City of Innovation

This week I had the privilege of witnessing some positive change happening in my home city of Hamilton, ON.

On Wednesday I toured the new coworking space, CoMotion.  A venture put together by local organizers–including Larrisa Drobot, and Tammy Hwang of the Hamilton Innovation Factory–CoMotion aims to be:

“an eco-system for the development of start-ups and existing small businesses, but also a testing ground to explore better ways of working together.” 1

I believe CoMotion will succeed as they have a prime downtown location, super fast internet, natural lighting, great food and culture nearby, and a beautiful, retrofitted building space.  I strongly recommend anyone looking for a great working space in Hamilton to visit CoMotion for a tour.

115 King Street E. – Google hasn’t recorded the new signs yet!

On Thursday I attended the launch party for another new downtown space, the FORGE, located at (address) on James St. South.  The FORGE is a local “accelerator” for startup companies.  I’ve had the good fortune to advise a few Forge startup teams including Start the Cycle and Thrive Games.  Similar to CoMotion, The Forge creates a space where hard working people can build new companies and opportunities together.

245 James St. North

Revitalizing Hamilton’s formerly vacant, dusty downtown spaces benefits the city as a whole.  When I arrived in Hamilton about a decade ago there wasn’t a “startup ecosystem” or anything resembling the sort of collective creative vibrancy that is so active in the city today. That’s changed.

Thanks to the hard work of forward-thinking people at the Innovation Factory, Hamilton Economic Development, OCE, Software Hamilton, McMaster University (and many more parties not named here), new startups have an ecosystem of experience, networks, and resources they can tap into.  It’s working – we’re now seeing a dream of a better Hamilton with new, good jobs being realized in practice.2

This weekend, the city sees the music / food truck / culture fair SuperCrawl return and on Monday, McMaster’s Spectrum student startup program launches their new season. Later this month, Lion’s Lair returns.

In short it’s a good time to be in Hamilton.

1. Interview on CoMotion at Software Hamilton.

2. I also like to believe that my company, Weever Apps, as an early successful startup, has played a key part in the new wave of Hamilton business development–“it can happen here”.

The LiON’S Lair: Startup trial and error

Weever Apps won the inaugural “LiON’S LAIR” competition in 2011!  The Hamilton competition offers $160,000+ in prizes and is inspired by “Dragon’s Den” (known better as “Shark Tank” in the U.S.).  I had the opportunity to provide a guest post  on the Lion’s Lair site and I’ve republished it here as it may be useful to other startup ventures.

At the LiON’S LAIR awards gala, audience focus is understandably on the entrepreneurial “elevator pitch”—those precious minutes where a visionary outlines how their product will solve a problem and become the basis of a successful new business in Hamilton (and beyond). The stakes for the competing entrepreneurs are significant: the $160,000+ in cash and in-kind services for winners guarantee a chance at making it big.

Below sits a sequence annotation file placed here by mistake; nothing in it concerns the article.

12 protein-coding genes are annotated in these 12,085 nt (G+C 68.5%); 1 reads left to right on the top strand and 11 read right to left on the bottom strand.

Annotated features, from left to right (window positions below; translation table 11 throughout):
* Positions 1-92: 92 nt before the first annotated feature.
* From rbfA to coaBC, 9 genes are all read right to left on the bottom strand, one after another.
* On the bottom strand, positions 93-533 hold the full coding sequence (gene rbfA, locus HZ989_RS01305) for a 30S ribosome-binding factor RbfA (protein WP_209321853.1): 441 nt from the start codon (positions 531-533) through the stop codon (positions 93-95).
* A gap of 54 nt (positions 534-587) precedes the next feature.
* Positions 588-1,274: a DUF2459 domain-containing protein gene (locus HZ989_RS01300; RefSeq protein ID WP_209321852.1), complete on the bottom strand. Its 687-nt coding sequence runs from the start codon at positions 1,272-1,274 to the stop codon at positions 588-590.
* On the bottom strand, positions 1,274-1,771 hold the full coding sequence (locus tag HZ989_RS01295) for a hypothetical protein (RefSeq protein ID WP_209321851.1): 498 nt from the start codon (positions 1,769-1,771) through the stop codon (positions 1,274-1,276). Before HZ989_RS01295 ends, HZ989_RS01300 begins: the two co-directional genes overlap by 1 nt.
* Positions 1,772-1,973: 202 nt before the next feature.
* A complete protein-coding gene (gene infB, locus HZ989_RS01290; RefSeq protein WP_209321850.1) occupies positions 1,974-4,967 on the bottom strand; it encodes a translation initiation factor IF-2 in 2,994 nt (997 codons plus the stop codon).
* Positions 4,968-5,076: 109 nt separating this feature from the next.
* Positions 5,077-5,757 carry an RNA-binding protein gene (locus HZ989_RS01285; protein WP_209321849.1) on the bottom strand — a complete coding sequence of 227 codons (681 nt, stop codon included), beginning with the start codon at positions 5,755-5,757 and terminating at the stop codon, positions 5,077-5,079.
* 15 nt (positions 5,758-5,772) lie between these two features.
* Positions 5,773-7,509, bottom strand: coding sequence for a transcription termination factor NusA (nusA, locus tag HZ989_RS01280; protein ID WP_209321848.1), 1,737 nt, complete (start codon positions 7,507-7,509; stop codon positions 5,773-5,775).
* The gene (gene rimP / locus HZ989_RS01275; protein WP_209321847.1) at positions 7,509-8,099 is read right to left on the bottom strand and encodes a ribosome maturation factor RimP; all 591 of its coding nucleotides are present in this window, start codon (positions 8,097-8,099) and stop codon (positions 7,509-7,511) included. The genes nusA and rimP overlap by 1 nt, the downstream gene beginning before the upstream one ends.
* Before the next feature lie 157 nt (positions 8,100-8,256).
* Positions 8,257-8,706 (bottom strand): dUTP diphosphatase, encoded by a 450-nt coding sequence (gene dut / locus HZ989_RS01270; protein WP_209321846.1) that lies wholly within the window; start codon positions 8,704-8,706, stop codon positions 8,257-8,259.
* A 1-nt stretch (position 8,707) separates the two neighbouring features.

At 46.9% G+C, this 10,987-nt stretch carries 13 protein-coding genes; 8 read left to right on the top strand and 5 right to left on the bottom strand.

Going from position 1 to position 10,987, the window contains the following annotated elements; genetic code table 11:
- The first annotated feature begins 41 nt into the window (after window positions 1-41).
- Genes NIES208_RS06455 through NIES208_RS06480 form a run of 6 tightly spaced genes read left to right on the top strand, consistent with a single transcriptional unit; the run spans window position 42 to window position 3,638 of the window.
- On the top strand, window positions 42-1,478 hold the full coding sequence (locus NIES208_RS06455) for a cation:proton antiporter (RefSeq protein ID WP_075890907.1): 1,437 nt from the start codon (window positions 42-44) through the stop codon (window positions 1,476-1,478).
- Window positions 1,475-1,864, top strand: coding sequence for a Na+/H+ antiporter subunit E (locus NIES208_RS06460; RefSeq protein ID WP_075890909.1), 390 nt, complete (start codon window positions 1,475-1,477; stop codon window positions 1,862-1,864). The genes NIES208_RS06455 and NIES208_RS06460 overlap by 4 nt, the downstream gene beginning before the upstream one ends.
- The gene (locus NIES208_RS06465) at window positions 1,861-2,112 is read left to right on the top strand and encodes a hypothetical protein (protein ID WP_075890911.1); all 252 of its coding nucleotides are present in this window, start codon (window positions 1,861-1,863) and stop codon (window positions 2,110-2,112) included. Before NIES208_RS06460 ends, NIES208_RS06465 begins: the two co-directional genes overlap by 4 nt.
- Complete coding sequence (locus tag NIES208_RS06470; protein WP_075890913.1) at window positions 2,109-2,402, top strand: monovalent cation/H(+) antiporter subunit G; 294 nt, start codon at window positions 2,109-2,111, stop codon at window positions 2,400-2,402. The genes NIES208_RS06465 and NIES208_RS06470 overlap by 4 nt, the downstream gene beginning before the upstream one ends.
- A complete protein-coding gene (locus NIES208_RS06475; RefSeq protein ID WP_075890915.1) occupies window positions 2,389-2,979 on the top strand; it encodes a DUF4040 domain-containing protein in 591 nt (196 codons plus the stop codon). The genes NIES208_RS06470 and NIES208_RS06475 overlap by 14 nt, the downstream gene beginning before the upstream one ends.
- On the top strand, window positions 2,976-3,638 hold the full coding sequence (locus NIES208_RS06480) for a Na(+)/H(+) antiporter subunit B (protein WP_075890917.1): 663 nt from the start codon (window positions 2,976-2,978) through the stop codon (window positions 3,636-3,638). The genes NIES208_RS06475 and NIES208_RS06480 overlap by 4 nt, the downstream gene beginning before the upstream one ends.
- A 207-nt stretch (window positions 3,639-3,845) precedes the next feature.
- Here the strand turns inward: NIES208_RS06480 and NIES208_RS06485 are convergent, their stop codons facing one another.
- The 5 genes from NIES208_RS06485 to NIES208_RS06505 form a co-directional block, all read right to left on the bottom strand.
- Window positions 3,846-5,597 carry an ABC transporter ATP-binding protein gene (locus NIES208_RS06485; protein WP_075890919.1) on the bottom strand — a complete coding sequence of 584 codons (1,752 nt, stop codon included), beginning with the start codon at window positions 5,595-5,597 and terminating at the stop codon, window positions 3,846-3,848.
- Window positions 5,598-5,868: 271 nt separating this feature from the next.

Not seen in the excitement and pageantry of the award night, however, are the weeks (and months!) of hard work put in by each competing team as they adjust their business plan, product, and pitch in response to the critical reviews by volunteer LiON’S LAIR mentors. Each mentor is a successful, experienced business person in their own right. And this is where the competition really shines—it provides contestants the opportunity to learn from the mistakes of those entrepreneurs who have gone before them. LiON’S LAIR uniquely provides contestants the opportunity to make business errors on paper instead of in practice.

The process of trial and error is so critical to new business development in Hamilton because, as a startup, you will get it wrong.

Don’t feel bad though! Almost every startup “gets it wrong” on some level… and we did too. Early in Weever Apps history, we thought we had it all figured out—an optimistic opinion that was corrected early and often as we prepared our pitch for the inaugural LiON’S LAIR competition of 2011. After weeks of intensive practicing, we had one critical breakthrough, and, to our surprise, it was a rather simple one: focus less on what we were excited about (our product) and more on our team’s ability to cope with mistakes successfully (because there will be tough times that need to be overcome through strategy and solid organization).

So while Weever Apps brought all of our (necessary) enthusiasm to LiON’S LAIR, we also brought in a honed pitch (from all those mentoring sessions) to emphasize the diversity and commitment of our team as a whole. Our new pitch won LiON’S LAIR but, just as importantly, it helped us to survive in those first two years as we inevitably “got it wrong” and had to quickly refocus our business on providing companies with actionable mobile data from the field.

Today, Weever Apps is a thriving company and we’re thrilled to be a sponsor of this year’s LiON’S LAIR. Our journey from being a few entrepreneurs with a “big idea” to part of a growing workplace that strives to offer real benefits to the city demonstrates anything is possible in Hamilton. LiON’S LAIR is not just about the money—it’s about learning how to fail…and how to get back up stronger than before. We wish the contestants the best of luck and look forward to seeing you on October 2nd.